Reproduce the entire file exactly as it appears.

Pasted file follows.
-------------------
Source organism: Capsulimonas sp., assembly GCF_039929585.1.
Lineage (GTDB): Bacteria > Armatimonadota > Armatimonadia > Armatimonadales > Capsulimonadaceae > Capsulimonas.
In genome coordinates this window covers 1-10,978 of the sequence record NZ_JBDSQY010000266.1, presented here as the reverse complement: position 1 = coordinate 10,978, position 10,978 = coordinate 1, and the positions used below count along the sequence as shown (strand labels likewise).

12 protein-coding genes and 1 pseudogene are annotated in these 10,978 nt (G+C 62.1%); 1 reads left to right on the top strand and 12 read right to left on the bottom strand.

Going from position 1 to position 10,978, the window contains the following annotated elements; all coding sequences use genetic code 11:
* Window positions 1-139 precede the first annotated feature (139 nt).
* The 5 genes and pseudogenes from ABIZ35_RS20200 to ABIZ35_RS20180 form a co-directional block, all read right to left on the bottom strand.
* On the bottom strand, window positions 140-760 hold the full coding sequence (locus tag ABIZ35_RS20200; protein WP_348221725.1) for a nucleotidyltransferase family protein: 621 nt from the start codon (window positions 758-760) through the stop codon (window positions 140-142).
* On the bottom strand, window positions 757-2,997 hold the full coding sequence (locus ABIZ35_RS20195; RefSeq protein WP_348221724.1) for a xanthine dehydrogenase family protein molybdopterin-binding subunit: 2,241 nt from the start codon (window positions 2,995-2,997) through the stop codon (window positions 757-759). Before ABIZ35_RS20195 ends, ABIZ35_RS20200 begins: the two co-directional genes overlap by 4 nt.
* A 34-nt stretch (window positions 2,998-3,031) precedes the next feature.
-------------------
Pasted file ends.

Source organism: Capsulimonas sp., assembly GCF_039929585.1.
Lineage (GTDB): Bacteria > Armatimonadota > Armatimonadia > Armatimonadales > Capsulimonadaceae > Capsulimonas.
In genome coordinates this window covers 1-10,978 of the sequence record NZ_JBDSQY010000266.1, presented here as the reverse complement: position 1 = coordinate 10,978, position 10,978 = coordinate 1, and the positions used below count along the sequence as shown (strand labels likewise).

12 protein-coding genes and 1 pseudogene are annotated in these 10,978 nt (G+C 62.1%); 1 reads left to right on the top strand and 12 read right to left on the bottom strand.

Going from position 1 to position 10,978, the window contains the following annotated elements; all coding sequences use genetic code 11:
* Window positions 1-139 precede the first annotated feature (139 nt).
* The 5 genes and pseudogenes from ABIZ35_RS20200 to ABIZ35_RS20180 form a co-directional block, all read right to left on the bottom strand.
* On the bottom strand, window positions 140-760 hold the full coding sequence (locus tag ABIZ35_RS20200; protein WP_348221725.1) for a nucleotidyltransferase family protein: 621 nt from the start codon (window positions 758-760) through the stop codon (window positions 140-142).
* On the bottom strand, window positions 757-2,997 hold the full coding sequence (locus ABIZ35_RS20195; RefSeq protein WP_348221724.1) for a xanthine dehydrogenase family protein molybdopterin-binding subunit: 2,241 nt from the start codon (window positions 2,995-2,997) through the stop codon (window positions 757-759). Before ABIZ35_RS20195 ends, ABIZ35_RS20200 begins: the two co-directional genes overlap by 4 nt.
* A 34-nt stretch (window positions 2,998-3,031) precedes the next feature.